YOU ARE HERE: LAT HomeCollections


'Here We Keep the Hacker Tradition'


St. Petersburg — If the denizens of this city's computer underground hear one more word about Vladimir Levin, Russia's putative hacker king, they might have to do something reckless. Like crack the Kremlin. Or the Pentagon. Or both.

True, after allegations that the young biochemistry graduate stole $12 million from Citibank accounts via his laptop last year, the world finally noticed that Russia's cultural capital is also its hacker headquarters--well-deserved recognition, Levin's former acquaintances say, and long overdue.

But Levin's arrest--the 29-year-old is now fighting extradition to the United States from his London jail cell--and media accounts of how he managed to penetrate the banking firm's security fortress turned him into Russia's most famous hacker. And, under the moral code of the computer underground, he could hardly be less deserving.

According to several St. Petersburg hackers still very much at large, Citibank was practically an open book, and Levin was a third-rate programmer who purchased the hack for $100 from one of several people in town who knew how to do it--ruining a favorite international hacker haunt in the process.

"People don't know Levin is stupid," said one hacker, who goes by the handle "Arakanoid" (the name of a Russian version of the video game Break Out). "They think he's a genius. But here we keep the hacker tradition. We appreciate each other according to our achievements."

"People wondered how he could do it without knowing English," said Alexei, 18. "It's because once you are in, it was like using a calculator."

Exaggerating one's skills compared to those of others is, of course, a vital part of the "hacker ethic"--and Alexei, Arakanoid and their compatriots offered no proof of their prowess. But the recent attempts by the computer underground here to set the record straight may indicate that the break-in was not the great feat that Citibank and the FBI made it out to be.

A Russian techno-rave culture magazine called Ptuch recently published an interview with a St. Petersburg hacker named "Megazoid," who claimed to have done the actual work, penetrating the Citibank system with a 2400-baud modem and a secondhand PC.

"In Russia, it's pretty boring because [sophisticated] VAX/VMS systems aren't widespread," he told Ptuch Editor Konstantin Khernozatonsky. "I was looking for a computer where I could really explore the operating system."

At least one Citibank system administrator, whose computer he used for hours each night, knew he had breached the system long before the company called in the FBI and began tracing the intruders, Megazoid said. He attributed the inaction to fear and incompetence: "These people have worked there a long time and didn't want to lose their jobs."

Citibank spokeswoman Amy Dates said the bank was aware of the article and had an English translation of it. "It sounds to me like a lot of bravado," Dates said. "The Levin incident has been the only one where someone has broken the levels of our security and been able to commit fraud."

But Megazoid and other St. Petersburg hackers say their motive was curiosity and amusement, not financial gain.

Several people familiar with the computer underground here say that Megazoid sounds like a composite character but that the information in the interview was correct.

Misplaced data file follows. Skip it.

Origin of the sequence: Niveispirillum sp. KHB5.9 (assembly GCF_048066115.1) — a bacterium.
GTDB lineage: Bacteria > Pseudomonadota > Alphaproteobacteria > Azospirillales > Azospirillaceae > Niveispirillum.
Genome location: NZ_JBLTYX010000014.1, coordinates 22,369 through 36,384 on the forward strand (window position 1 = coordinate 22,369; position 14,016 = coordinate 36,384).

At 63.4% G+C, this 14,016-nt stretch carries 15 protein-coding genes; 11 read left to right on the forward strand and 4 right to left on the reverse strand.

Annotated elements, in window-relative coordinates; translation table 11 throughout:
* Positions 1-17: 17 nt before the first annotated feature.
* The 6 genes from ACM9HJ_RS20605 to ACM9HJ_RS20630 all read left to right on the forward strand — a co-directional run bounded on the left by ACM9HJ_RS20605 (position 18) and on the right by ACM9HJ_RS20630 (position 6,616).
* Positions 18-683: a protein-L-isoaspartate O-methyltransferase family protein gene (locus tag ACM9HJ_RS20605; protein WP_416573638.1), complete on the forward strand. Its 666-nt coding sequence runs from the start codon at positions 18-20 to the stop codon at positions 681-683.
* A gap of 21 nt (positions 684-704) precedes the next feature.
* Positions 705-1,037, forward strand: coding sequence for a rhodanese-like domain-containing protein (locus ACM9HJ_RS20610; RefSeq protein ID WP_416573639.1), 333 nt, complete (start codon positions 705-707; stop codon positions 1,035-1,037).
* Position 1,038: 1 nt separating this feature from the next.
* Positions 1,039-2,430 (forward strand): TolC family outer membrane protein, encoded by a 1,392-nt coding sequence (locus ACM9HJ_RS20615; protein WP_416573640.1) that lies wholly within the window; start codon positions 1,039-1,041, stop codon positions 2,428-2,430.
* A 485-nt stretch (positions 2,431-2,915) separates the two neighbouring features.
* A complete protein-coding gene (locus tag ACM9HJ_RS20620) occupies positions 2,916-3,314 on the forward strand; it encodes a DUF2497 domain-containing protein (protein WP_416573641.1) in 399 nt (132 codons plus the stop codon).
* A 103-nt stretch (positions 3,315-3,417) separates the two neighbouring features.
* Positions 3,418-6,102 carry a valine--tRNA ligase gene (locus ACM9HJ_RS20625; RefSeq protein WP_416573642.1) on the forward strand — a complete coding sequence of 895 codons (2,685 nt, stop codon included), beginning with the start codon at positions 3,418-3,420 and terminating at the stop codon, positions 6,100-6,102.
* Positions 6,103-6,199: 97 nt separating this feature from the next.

Gathered around a table in a small, dim apartment, Arakanoid and others, who declined to give their full names, said hackers from all over the world roamed free within Citibank's computers. A bulletin board system at a bank subsidiary in Pompano Beach, Fla., was their point of access, and they used it to exchange files and engage in online chats.

"We always covered our tracks," Alexei said. "We had an agreement not to mess it up, but then Levin ruined it for all of us."

Still, all is not lost. The hackers here have a new fascination: cellular phones. And they insist St. Petersburg is breaking new ground there, too. Instead of merely "cloning" a telephone and freely making calls off that account, they've written a program that allows them to insert 50 phone IDs into a single handset, making detection that much harder.

"It's a true St. Petersburg innovation," said Vasily, 27. Like St. Petersburg's other leading hackers, Vasily is a programmer who benefited from an excellent education in mathematics but can't find a steady job. Many like him earn money by stripping the defense systems off legal copies of software packages so they can be pirated.

"In Moscow and in the States, they have more powerful equipment," Vasily said. "Here, we have more time and more brains."

They also have the nation's first Internet cafe, a rather grim, hushed place opened earlier this year in an attempt by Dux, a local Internet access provider, to attract more clients. Manager Dmitri Antonov, 25, estimated that only 25,000 of the city's 5 million residents have access to the global computer network.

Half of his customers are foreigners in need of their e-mail fix. But the other half are curious Russians, and Antonov said Dux now has 1,000 customers, up from 100 in January. There are plans to expand and make the laboratory atmosphere more cafe-like.

The hacker community says the cafe, dubbed Tetris in honor of the legendary Russian computer game, is just one more sign of St. Petersburg's superiority in the realm of cyberspace. But they don't intend to use it themselves. Said Alexei: "My coffee is best taken in a cafe and my computer work is best done at home--alone."

Amy Harmon, who covers technology and cyberspace for The Times, is on temporary assignment in Russia. She can be reached via e-mail at

Los Angeles Times Articles